|EEUU: George Bush mintió mil veces para justificar la invasión a Irak|
Según la conclusión de un estudio realizado por organizaciones periodísticas. Investigaron casi un millar de mentiras de la Casa Blanca.
La conclusión del estudio fue que el gobierno incurrió en "una campaña orquestada que galvanizó efectivamente la opinión pública y, en el proceso, condujo al país a la guerra decididamente de manera fraudulenta". El estudio fue divulgado el martes en la noche en el sitio de internet del Centro por la Integridad Pública, que trabajó en la investigación conjuntamente con el Fondo por la Independencia en el Periodismo.
El vocero de la Casa Blanca Scott Stanzel, no comentó el martes sobre los méritos del estudio, pero reiteró la posición del gobierno de que la comunidad mundial consideraba a Saddam como una amenaza.
En el estudio se mencionaron 935 falsas declaraciones en un período de dos años, en discursos, entrevistas y reuniones informativas con la prensa, entre otros medios de difusión. Tanto Bush como funcionarios de su administración señalaron de manera inequívoca, en al menos 532 ocasiones, que Irak tenía armas de destrucción masiva, o intentaba producirlas, o tenía vínculos con la red terrorista Al-Qaeda, o ambas cosas a la vez.
Study: Bush, others 'methodically propagated' false info before Iraq war
In a report that is sure to evoke passionate responses from supporters and opponents of the Iraq war, two nonprofit groups have concluded that President Bush and his top advisers made nearly a thousand false statements between 2001 and 2003.
Researchers at the Center for Public Integrity accuse Bush and other top officials of making inaccurate claims about the existence of links between Saddam Hussein and al-Qaeda and the presence of WMDs in Iraq:
President George W. Bush and seven of his administration's top officials, including Vice President Dick Cheney, National Security Adviser Condoleezza Rice, and Defense Secretary Donald Rumsfeld, made at least 935 false statements in the two years following September 11, 2001, about the national security threat posed by Saddam Hussein's Iraq. Nearly five years after the U.S. invasion of Iraq, an exhaustive examination of the record shows that the statements were part of an orchestrated campaign that effectively galvanized public opinion and, in the process, led the nation to war under decidedly false pretenses. ... In short, the Bush administration led the nation to war on the basis of erroneous information that it methodically propagated and that culminated in military action against Iraq on March 19, 2003. Not surprisingly, the officials with the most opportunities to make speeches, grant media interviews, and otherwise frame the public debate also made the most false statements, according to this first-ever analysis of the entire body of prewar rhetoric.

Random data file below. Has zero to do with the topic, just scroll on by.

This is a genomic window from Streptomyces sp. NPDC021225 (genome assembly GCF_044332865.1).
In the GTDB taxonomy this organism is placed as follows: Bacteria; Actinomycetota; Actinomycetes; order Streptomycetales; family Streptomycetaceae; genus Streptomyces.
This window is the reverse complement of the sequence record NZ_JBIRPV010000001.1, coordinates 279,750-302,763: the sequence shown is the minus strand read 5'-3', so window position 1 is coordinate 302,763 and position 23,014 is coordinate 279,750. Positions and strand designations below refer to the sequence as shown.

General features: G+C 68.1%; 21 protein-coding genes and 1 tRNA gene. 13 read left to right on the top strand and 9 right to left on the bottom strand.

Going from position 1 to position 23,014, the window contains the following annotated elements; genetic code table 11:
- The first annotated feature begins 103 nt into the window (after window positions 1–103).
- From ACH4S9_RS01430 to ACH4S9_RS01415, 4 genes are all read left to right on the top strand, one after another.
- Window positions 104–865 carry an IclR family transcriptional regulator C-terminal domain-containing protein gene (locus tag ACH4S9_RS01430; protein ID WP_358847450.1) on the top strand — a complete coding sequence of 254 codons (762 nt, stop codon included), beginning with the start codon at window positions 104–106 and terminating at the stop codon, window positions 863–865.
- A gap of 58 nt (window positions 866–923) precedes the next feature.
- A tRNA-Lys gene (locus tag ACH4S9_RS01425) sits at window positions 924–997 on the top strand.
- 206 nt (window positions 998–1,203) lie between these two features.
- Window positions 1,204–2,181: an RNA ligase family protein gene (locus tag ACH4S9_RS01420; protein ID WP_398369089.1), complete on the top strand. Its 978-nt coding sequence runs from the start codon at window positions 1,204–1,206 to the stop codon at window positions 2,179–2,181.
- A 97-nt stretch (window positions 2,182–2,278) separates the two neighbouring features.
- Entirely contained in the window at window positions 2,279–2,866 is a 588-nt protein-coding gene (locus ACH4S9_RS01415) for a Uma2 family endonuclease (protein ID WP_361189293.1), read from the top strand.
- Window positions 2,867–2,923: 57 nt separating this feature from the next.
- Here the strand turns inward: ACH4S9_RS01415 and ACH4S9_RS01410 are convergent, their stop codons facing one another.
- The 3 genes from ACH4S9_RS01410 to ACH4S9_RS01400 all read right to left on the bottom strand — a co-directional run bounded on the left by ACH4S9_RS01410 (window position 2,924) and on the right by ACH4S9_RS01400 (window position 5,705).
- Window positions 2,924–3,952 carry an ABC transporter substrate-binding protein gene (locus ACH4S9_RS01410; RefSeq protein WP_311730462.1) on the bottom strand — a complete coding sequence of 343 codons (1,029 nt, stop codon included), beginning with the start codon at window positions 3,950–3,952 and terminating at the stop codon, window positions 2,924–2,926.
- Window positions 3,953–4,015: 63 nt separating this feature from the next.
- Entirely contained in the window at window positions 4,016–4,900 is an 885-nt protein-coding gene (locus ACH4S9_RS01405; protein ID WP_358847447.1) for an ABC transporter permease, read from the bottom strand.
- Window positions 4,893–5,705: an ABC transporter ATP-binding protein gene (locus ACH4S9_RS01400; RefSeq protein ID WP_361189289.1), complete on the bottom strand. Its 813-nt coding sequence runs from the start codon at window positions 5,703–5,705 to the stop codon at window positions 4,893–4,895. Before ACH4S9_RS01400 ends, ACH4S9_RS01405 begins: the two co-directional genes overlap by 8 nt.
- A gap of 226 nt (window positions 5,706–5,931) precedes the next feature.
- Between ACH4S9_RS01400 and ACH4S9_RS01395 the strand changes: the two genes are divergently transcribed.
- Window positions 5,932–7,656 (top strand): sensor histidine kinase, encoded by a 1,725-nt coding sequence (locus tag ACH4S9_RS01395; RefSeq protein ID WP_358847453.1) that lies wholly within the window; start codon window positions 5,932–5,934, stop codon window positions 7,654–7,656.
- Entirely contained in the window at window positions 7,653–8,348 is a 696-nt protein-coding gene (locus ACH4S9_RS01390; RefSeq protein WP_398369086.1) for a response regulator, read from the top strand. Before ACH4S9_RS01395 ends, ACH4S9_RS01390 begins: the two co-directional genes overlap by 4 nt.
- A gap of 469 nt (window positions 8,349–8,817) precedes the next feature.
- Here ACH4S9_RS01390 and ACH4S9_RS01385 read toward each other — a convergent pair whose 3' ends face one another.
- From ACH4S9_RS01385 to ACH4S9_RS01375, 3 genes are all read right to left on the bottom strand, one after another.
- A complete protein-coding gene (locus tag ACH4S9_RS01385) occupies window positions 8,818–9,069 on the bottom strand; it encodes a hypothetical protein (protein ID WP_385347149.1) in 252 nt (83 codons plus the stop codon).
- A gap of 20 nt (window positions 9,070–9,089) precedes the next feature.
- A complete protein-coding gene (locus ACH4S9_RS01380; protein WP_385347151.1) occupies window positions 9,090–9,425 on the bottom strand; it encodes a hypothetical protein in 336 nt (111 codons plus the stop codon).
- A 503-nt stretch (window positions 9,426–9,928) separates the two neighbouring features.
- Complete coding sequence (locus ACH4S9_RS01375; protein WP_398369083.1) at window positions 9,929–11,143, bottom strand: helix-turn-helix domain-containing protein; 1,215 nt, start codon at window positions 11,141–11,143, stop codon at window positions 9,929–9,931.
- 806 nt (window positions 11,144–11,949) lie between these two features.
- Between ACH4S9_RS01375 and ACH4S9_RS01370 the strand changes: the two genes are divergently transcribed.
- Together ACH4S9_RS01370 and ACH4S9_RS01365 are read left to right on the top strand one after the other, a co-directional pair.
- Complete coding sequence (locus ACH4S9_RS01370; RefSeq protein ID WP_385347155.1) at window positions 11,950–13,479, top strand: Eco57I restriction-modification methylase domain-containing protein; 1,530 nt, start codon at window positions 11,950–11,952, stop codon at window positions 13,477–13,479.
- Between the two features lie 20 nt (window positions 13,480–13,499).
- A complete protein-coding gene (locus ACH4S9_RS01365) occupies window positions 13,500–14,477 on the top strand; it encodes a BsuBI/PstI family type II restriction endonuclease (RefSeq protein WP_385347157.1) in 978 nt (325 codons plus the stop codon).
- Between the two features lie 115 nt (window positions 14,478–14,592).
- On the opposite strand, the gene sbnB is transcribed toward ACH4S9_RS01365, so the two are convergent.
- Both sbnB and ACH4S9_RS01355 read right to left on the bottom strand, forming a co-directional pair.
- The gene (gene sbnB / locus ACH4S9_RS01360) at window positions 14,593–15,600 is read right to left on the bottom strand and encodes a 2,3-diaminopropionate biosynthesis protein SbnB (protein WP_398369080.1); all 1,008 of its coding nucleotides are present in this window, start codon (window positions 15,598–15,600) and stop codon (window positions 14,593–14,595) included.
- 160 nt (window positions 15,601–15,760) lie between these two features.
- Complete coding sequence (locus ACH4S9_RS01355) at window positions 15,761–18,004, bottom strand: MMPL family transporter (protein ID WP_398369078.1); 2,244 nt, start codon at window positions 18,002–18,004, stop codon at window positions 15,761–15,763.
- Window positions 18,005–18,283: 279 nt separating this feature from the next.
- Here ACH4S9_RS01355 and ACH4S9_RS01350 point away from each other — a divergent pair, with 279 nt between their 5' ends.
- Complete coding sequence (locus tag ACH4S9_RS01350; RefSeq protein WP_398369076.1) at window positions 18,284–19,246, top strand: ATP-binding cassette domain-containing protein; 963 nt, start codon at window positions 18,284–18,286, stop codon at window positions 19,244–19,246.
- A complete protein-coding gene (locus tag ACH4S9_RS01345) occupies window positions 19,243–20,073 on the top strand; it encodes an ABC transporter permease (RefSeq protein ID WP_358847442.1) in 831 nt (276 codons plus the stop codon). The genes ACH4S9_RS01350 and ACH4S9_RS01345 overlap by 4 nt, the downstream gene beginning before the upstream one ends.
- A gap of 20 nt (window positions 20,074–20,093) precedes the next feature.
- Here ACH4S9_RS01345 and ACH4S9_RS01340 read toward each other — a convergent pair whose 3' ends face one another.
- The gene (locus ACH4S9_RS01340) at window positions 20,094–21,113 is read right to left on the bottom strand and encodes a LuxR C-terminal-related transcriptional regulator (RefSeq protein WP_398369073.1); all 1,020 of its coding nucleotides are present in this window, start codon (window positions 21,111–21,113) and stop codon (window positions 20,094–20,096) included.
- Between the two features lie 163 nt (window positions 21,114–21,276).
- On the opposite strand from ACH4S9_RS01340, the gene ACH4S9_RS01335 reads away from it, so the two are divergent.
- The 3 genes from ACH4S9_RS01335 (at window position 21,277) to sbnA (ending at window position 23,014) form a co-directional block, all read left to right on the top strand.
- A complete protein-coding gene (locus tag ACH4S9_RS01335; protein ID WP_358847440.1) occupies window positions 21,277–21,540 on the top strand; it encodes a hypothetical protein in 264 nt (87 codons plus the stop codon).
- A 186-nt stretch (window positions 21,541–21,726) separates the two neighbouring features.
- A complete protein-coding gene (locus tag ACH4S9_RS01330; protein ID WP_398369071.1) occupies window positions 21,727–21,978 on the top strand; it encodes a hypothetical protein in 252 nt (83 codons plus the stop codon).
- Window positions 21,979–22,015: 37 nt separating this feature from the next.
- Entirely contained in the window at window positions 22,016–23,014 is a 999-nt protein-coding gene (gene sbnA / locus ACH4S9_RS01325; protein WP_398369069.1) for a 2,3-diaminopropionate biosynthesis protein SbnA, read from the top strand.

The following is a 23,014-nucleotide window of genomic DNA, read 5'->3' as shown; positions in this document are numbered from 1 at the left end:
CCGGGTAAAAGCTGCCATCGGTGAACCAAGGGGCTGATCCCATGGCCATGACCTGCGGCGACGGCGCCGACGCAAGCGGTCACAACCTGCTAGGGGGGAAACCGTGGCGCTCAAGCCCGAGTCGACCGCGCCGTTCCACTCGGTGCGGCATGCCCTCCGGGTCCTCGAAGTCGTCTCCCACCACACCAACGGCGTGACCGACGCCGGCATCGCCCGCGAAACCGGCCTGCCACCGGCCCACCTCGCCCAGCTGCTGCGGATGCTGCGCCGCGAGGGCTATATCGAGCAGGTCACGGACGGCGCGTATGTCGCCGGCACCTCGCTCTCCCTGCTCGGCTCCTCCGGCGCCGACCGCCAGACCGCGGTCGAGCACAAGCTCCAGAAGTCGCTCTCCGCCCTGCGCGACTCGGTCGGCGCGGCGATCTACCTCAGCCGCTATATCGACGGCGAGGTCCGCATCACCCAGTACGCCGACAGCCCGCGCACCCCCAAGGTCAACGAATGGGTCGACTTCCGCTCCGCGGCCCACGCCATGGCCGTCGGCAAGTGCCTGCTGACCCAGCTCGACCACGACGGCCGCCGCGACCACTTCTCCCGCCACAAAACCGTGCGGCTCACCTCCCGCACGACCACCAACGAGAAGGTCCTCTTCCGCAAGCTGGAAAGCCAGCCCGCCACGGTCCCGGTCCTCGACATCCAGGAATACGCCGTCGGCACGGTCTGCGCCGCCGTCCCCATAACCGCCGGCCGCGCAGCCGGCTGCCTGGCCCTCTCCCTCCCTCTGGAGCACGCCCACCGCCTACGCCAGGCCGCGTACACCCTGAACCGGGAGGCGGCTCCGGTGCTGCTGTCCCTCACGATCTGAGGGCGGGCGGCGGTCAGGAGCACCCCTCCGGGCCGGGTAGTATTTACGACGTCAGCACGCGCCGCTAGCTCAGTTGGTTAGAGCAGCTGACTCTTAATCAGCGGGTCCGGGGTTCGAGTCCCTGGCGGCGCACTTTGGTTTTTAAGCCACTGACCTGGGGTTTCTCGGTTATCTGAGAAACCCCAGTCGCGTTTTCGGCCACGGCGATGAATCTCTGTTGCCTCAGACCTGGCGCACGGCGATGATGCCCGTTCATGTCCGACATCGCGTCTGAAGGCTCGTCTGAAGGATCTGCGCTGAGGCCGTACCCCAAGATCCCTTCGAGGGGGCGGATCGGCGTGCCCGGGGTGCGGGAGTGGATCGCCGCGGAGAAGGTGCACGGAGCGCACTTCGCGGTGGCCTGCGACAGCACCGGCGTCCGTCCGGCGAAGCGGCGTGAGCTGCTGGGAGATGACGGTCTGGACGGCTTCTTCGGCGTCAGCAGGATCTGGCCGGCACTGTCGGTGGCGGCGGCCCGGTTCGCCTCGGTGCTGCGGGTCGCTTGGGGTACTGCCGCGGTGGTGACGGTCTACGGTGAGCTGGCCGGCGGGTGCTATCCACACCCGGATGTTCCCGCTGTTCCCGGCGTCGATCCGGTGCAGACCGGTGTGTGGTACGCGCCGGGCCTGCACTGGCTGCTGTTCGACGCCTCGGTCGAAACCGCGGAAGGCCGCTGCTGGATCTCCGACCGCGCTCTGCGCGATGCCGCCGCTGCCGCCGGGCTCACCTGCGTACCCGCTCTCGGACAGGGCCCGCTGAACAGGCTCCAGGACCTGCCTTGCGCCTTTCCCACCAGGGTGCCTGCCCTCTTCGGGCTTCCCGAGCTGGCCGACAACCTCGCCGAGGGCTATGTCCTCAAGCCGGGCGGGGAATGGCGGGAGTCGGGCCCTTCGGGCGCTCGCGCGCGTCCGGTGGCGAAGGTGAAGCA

The Associated Press says a White House spokesman wouldn't comment on these conclusions. "The actions taken in 2003 were based on the collective judgment of intelligence agencies around the world," spokesman Scott Stanzel tells the wire service.
Here's how the groups conducted the study. And here's how some bloggers are reacting:
Jules Crittenden: Somebody tell them it's over. Saddam Hussein will never have (any more) WMD or (any more) meaningful ties with al-Qaeda. Next order of business, Iran. It looks like, thanks in part to the latest intelligence miscalculation, Bush isn't likely to be acting forcefully on that threat to Mideast and world peace in what remains of our national nightmare.
James at The Mahatma X Files: As I understand it, one won't find anything especially earth-shattering as the cat is out of the bag regarding the lies the White House used at the time. For those of us who were long-time skeptics, the database serves as a convenient place to send folks in need of a reminder - especially at a time when the current White House occupant (and the Dem and GOP front-runners for their respective parties' presidential nominations) seems preoccupied with getting the US involved in yet another war (i.e., Iran).
Ed Morrissey at Captain's Quarters: In fact, there is nothing new in this site that hasn't already been picked apart by the blogosphere, and some of it discredited. It includes the debunked charge that Bush lied in the "sixteen words" of the 2003 State of the Union address. Joe Wilson's own report to the CIA and to the Senate Select Committee on Intelligence confirmed that, at least according to Niger's Prime Minister, Iraq had sought to trade for uranium in 1999. The CPI site has the sixteen words posted as one of their false statements.
Attaturk at firedoglake: Still, seems a tad low, but then it doesn't count the last nearly five years. Good thing all of these people have been called to account and our policy errors corrected by more rational decision and planning.